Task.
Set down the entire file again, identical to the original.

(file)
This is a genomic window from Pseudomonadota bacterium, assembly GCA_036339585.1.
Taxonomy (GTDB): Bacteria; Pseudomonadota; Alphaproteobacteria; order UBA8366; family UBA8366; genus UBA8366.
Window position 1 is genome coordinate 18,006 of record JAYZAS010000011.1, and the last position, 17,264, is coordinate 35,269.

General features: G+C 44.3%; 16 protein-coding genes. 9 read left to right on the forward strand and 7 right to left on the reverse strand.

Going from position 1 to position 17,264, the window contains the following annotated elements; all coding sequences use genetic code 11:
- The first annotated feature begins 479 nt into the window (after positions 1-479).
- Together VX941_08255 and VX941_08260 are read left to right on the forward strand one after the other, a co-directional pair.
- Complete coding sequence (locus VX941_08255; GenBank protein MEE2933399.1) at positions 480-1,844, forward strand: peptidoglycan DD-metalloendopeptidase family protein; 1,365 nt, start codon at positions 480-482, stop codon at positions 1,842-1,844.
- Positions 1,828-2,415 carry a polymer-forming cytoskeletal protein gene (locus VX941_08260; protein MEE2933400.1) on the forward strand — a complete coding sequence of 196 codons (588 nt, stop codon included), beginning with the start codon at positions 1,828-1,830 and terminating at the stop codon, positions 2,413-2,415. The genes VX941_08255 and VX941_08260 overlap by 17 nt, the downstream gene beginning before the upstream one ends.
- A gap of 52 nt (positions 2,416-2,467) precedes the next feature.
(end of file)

This is a genomic window from Pseudomonadota bacterium, assembly GCA_036339585.1.
Taxonomy (GTDB): Bacteria; Pseudomonadota; Alphaproteobacteria; order UBA8366; family UBA8366; genus UBA8366.
Window position 1 is genome coordinate 18,006 of record JAYZAS010000011.1, and the last position, 17,264, is coordinate 35,269.

General features: G+C 44.3%; 16 protein-coding genes. 9 read left to right on the forward strand and 7 right to left on the reverse strand.

Going from position 1 to position 17,264, the window contains the following annotated elements; all coding sequences use genetic code 11:
- The first annotated feature begins 479 nt into the window (after positions 1-479).
- Together VX941_08255 and VX941_08260 are read left to right on the forward strand one after the other, a co-directional pair.
- Complete coding sequence (locus VX941_08255; GenBank protein MEE2933399.1) at positions 480-1,844, forward strand: peptidoglycan DD-metalloendopeptidase family protein; 1,365 nt, start codon at positions 480-482, stop codon at positions 1,842-1,844.
- Positions 1,828-2,415 carry a polymer-forming cytoskeletal protein gene (locus VX941_08260; protein MEE2933400.1) on the forward strand — a complete coding sequence of 196 codons (588 nt, stop codon included), beginning with the start codon at positions 1,828-1,830 and terminating at the stop codon, positions 2,413-2,415. The genes VX941_08255 and VX941_08260 overlap by 17 nt, the downstream gene beginning before the upstream one ends.
- A gap of 52 nt (positions 2,416-2,467) precedes the next feature.